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Biography

1825 born in Komárom
1841-42 studies at the Calvinist College of Pápa; makes friends with Sándor Petőfi
1842-44 studies law in Kecskemét, later in Pest; paints portraits
1847 becomes the editor of the fashionable magazine Életképek, making it the forum for young radical thinkers
1846 member of the young poets' society, The Society of Ten (-Young Hungary-)
1848 one of the leaders of the republican youths on 15th March
1849 founds the pacifist Esti Lapok; a popular journalist contributing from 1854 to the semi-literary weekly, Vasárnapi Újság
1858 editor of a humorous weekly, Üstökös (Comet); corresponding, then (1861) regular member, (1892) member of the board of the Hungarian Academy of Sciences
1860 member of the prestigious Kisfaludy Society
1861-1896 MP and a confident of Kálmán Tisza (liberal PM from 1875)
1863-1882 editor of A Hon (The Land) supporting Tisza's politics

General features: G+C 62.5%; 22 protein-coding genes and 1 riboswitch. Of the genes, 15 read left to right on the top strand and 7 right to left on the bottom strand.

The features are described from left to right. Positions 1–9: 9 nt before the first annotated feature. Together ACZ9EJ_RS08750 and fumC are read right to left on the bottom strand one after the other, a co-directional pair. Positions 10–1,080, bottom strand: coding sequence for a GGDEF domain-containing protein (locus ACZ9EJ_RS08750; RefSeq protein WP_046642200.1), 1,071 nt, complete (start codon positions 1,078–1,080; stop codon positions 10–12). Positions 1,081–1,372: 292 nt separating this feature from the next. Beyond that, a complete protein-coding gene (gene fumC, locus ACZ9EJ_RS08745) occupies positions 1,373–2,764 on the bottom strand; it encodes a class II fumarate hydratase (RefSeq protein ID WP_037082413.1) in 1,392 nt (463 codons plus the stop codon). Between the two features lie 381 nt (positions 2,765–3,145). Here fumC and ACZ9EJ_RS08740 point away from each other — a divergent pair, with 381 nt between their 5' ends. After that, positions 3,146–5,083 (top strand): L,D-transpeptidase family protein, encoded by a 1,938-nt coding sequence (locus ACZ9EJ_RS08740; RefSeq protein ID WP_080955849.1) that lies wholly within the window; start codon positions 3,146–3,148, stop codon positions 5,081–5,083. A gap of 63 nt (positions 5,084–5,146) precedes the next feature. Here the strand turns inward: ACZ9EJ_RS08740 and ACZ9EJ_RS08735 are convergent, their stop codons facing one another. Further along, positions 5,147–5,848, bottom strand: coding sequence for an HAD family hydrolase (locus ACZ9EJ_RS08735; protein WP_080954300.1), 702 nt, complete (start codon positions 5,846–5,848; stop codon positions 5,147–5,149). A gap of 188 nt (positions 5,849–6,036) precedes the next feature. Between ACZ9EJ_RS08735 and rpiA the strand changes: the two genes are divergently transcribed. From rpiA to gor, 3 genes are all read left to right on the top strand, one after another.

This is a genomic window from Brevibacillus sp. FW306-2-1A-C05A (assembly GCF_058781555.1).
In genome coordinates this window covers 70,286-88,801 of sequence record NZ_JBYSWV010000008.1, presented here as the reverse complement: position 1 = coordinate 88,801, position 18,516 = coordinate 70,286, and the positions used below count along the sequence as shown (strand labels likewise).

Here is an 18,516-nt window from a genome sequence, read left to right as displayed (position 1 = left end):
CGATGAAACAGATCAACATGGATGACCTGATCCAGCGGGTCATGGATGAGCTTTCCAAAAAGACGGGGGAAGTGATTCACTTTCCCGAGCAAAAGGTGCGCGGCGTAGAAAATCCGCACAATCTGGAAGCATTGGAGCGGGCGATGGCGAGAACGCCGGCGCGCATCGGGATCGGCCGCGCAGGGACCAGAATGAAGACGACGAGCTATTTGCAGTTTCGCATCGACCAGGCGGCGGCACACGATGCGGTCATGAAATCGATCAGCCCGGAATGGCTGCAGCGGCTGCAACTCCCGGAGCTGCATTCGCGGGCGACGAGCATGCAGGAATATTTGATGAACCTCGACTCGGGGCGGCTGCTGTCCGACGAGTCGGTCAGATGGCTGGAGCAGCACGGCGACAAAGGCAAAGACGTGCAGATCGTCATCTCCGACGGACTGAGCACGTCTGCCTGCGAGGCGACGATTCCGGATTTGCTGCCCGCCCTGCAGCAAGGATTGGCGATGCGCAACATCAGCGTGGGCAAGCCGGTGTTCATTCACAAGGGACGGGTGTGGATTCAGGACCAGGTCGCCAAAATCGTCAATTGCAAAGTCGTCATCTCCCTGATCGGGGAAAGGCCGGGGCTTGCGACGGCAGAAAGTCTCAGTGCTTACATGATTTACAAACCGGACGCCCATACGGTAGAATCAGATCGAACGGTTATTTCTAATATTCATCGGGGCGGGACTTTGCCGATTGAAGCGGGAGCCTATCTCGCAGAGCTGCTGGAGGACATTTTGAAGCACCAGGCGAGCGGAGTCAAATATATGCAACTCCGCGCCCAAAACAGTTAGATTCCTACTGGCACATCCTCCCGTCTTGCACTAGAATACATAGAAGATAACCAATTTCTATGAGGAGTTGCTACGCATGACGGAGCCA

1894 celebrating his 50-year jubilee as a writer, the Academy launches the 100 volume of his proze (1894-1898) that comes with 100,000 forints as a "national gift"
1897 named a member of the House of Lords by the king
1899 marries the 20-year-old actress, Bella Nagy
1904 dies in Budapest

The Baron s Sons
1869

The decade following the Reconciliation of 1867 between Austria and Hungary brings a favourable change in Jókai s style (as in A kőszívű ember fiai, 1869, The Baron s Sons). The new Jókai hero is the socially sensitive industrial entrepreneur, the ingenious inventor or diplomat, whereas aristocrats become increasingly comical. But his protagonists meet with difficulty, the prejudice of the aristocracy prevents their marriage (Eppur si muove!, És mégis mozog a föld!, 1872, And Yet the Earth Moves), and clerical narrowness stops their action (Egy az Isten, 1877, There is only one God). Life in the modern city is a new element (Fekete gyémántok, 1870, Dark Diamonds), and so is science fiction (A jövő század regénye, 1872-74, The Novel of the Coming Century). But the necessity of industrial development is contrasted with Rousseau s utopia in Az arany ember (1872, Timar s Two Worlds, or The Man with the Golden Touch).